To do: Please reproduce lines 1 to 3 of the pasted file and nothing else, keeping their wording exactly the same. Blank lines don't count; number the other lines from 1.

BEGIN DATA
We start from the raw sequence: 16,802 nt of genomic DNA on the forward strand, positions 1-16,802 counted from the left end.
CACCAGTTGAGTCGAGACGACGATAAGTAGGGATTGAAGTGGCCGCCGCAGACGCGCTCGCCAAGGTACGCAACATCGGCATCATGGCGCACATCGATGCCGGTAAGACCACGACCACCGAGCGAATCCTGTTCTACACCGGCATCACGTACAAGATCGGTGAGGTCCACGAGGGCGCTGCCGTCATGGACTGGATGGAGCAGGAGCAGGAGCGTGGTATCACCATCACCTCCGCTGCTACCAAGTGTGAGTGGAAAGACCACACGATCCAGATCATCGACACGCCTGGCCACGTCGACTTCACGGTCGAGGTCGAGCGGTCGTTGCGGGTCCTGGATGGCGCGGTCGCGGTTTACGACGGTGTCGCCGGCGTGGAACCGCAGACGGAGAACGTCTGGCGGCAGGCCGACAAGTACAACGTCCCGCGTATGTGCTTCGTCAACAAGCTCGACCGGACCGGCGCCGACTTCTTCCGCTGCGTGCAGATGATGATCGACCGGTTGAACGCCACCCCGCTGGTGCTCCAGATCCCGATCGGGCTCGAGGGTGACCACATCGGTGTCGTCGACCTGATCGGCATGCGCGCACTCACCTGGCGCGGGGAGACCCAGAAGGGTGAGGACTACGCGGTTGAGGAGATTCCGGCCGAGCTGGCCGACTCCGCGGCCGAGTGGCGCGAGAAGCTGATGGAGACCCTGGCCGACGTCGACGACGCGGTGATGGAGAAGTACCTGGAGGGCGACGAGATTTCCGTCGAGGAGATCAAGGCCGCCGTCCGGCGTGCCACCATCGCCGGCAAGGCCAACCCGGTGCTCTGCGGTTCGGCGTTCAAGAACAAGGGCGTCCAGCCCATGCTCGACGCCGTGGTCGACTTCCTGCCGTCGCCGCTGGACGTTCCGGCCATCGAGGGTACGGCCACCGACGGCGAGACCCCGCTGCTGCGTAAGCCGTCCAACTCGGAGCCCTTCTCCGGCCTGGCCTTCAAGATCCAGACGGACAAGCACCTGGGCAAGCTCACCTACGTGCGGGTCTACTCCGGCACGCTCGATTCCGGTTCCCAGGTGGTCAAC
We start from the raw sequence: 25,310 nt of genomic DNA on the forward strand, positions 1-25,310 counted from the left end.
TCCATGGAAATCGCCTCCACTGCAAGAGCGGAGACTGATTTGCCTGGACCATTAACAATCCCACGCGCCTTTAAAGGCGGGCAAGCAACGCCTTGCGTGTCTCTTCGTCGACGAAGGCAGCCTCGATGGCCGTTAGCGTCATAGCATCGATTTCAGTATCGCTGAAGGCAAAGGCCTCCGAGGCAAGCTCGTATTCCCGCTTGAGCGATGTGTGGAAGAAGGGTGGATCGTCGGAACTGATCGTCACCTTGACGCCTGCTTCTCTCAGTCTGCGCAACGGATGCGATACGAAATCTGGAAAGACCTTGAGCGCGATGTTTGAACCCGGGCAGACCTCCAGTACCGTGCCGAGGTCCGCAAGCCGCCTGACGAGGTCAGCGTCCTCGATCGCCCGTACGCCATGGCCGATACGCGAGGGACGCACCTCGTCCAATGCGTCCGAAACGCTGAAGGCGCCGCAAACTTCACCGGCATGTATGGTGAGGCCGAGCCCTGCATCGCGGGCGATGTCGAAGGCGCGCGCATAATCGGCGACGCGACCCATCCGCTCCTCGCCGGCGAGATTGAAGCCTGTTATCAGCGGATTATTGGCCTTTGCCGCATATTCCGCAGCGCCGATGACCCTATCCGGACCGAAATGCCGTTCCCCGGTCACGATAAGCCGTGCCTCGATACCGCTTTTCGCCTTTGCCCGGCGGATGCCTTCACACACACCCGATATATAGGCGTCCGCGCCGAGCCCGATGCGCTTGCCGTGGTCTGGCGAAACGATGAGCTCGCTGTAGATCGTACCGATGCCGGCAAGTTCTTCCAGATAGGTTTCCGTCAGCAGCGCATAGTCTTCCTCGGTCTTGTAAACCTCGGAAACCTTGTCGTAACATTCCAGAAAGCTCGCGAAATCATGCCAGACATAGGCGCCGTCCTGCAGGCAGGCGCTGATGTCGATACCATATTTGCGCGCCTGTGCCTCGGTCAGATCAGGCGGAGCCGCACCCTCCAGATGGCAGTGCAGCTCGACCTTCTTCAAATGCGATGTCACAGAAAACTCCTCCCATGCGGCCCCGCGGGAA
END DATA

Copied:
We start from the raw sequence: 16,802 nt of genomic DNA on the forward strand, positions 1-16,802 counted from the left end.
CACCAGTTGAGTCGAGACGACGATAAGTAGGGATTGAAGTGGCCGCCGCAGACGCGCTCGCCAAGGTACGCAACATCGGCATCATGGCGCACATCGATGCCGGTAAGACCACGACCACCGAGCGAATCCTGTTCTACACCGGCATCACGTACAAGATCGGTGAGGTCCACGAGGGCGCTGCCGTCATGGACTGGATGGAGCAGGAGCAGGAGCGTGGTATCACCATCACCTCCGCTGCTACCAAGTGTGAGTGGAAAGACCACACGATCCAGATCATCGACACGCCTGGCCACGTCGACTTCACGGTCGAGGTCGAGCGGTCGTTGCGGGTCCTGGATGGCGCGGTCGCGGTTTACGACGGTGTCGCCGGCGTGGAACCGCAGACGGAGAACGTCTGGCGGCAGGCCGACAAGTACAACGTCCCGCGTATGTGCTTCGTCAACAAGCTCGACCGGACCGGCGCCGACTTCTTCCGCTGCGTGCAGATGATGATCGACCGGTTGAACGCCACCCCGCTGGTGCTCCAGATCCCGATCGGGCTCGAGGGTGACCACATCGGTGTCGTCGACCTGATCGGCATGCGCGCACTCACCTGGCGCGGGGAGACCCAGAAGGGTGAGGACTACGCGGTTGAGGAGATTCCGGCCGAGCTGGCCGACTCCGCGGCCGAGTGGCGCGAGAAGCTGATGGAGACCCTGGCCGACGTCGACGACGCGGTGATGGAGAAGTACCTGGAGGGCGACGAGATTTCCGTCGAGGAGATCAAGGCCGCCGTCCGGCGTGCCACCATCGCCGGCAAGGCCAACCCGGTGCTCTGCGGTTCGGCGTTCAAGAACAAGGGCGTCCAGCCCATGCTCGACGCCGTGGTCGACTTCCTGCCGTCGCCGCTGGACGTTCCGGCCATCGAGGGTACGGCCACCGACGGCGAGACCCCGCTGCTGCGTAAGCCGTCCAACTCGGAGCCCTTCTCCGGCCTGGCCTTCAAGATCCAGACGGACAAGCACCTGGGCAAGCTCACCTACGTGCGGGTCTACTCCGGCACGCTCGATTCCGGTTCCCAGGTGGTCAAC
We start from the raw sequence: 25,310 nt of genomic DNA on the forward strand, positions 1-25,310 counted from the left end.